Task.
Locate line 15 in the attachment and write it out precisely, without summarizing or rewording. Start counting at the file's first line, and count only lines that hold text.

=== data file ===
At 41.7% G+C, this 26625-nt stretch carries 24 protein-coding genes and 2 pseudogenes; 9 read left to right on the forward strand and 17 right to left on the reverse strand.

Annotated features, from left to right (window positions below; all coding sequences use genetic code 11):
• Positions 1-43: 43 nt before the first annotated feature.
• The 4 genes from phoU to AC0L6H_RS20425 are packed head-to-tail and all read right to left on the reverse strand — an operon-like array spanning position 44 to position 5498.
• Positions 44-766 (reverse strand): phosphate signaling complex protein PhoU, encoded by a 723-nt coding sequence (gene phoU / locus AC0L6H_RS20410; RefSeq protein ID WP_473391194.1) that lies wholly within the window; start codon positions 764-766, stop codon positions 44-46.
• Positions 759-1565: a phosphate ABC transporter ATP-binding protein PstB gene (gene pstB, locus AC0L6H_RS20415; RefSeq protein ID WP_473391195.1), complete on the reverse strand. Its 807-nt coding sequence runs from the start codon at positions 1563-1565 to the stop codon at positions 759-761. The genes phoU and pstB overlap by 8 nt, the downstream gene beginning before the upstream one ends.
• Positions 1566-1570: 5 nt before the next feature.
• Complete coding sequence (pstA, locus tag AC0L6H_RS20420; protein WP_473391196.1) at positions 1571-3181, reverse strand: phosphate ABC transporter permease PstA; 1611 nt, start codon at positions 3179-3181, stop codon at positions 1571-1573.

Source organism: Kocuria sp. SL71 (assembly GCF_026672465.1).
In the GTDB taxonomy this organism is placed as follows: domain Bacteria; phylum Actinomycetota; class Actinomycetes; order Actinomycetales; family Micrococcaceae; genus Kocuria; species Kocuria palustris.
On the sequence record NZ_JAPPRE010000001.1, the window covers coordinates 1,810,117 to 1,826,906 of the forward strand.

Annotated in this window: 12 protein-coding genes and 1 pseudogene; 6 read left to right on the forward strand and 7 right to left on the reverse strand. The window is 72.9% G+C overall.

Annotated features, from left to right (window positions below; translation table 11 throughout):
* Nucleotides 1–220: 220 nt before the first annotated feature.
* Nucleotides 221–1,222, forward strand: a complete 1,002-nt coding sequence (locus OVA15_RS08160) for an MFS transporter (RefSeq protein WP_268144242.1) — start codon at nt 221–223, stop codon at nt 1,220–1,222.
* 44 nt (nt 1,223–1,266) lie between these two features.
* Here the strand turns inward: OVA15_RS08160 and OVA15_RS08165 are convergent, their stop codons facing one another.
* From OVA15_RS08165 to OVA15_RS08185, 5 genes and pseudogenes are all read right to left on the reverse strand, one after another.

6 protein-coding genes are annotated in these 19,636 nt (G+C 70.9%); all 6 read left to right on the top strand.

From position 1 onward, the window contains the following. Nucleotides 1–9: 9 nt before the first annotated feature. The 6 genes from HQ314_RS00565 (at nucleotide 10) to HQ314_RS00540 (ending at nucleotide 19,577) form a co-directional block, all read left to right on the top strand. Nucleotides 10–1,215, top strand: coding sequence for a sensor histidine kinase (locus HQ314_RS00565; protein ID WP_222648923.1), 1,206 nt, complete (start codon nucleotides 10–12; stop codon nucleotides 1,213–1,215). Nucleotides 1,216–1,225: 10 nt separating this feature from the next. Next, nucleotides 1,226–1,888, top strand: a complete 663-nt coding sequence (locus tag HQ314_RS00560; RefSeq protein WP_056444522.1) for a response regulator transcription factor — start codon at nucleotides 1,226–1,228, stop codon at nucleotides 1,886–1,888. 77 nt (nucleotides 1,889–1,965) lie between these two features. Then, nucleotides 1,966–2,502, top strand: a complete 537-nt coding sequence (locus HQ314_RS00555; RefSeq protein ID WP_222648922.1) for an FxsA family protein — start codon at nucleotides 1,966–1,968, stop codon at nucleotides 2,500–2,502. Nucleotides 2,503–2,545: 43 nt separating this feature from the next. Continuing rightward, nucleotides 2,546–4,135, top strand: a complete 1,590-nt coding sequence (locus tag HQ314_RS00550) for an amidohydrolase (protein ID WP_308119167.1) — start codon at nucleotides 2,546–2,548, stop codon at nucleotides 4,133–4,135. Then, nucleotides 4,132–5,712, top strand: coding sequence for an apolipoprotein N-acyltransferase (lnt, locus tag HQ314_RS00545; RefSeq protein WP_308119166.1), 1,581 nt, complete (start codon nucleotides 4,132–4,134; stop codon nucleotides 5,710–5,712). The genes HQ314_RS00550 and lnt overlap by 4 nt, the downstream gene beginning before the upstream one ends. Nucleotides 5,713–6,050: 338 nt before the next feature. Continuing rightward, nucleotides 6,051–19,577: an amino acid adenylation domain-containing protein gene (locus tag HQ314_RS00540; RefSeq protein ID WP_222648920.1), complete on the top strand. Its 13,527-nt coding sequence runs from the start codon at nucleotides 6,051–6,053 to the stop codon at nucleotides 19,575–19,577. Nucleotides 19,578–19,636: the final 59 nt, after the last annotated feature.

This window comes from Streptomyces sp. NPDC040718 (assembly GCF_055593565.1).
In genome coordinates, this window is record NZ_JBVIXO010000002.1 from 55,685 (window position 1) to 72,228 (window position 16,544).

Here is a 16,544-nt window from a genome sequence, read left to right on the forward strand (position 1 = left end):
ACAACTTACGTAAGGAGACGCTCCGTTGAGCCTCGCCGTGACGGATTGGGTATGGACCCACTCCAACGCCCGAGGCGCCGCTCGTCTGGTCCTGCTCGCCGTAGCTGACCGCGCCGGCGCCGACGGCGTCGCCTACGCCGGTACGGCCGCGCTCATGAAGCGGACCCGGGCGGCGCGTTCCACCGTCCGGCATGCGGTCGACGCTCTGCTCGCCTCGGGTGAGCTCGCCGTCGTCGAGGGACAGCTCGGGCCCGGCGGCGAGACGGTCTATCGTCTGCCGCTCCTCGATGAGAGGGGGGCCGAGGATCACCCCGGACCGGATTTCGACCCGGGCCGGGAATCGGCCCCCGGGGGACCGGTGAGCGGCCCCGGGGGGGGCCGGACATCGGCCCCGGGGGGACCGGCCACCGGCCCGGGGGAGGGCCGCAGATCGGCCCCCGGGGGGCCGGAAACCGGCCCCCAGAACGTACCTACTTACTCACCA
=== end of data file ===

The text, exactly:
* Nucleotides 221–1,222, forward strand: a complete 1,002-nt coding sequence (locus OVA15_RS08160) for an MFS transporter (RefSeq protein WP_268144242.1) — start codon at nt 221–223, stop codon at nt 1,220–1,222.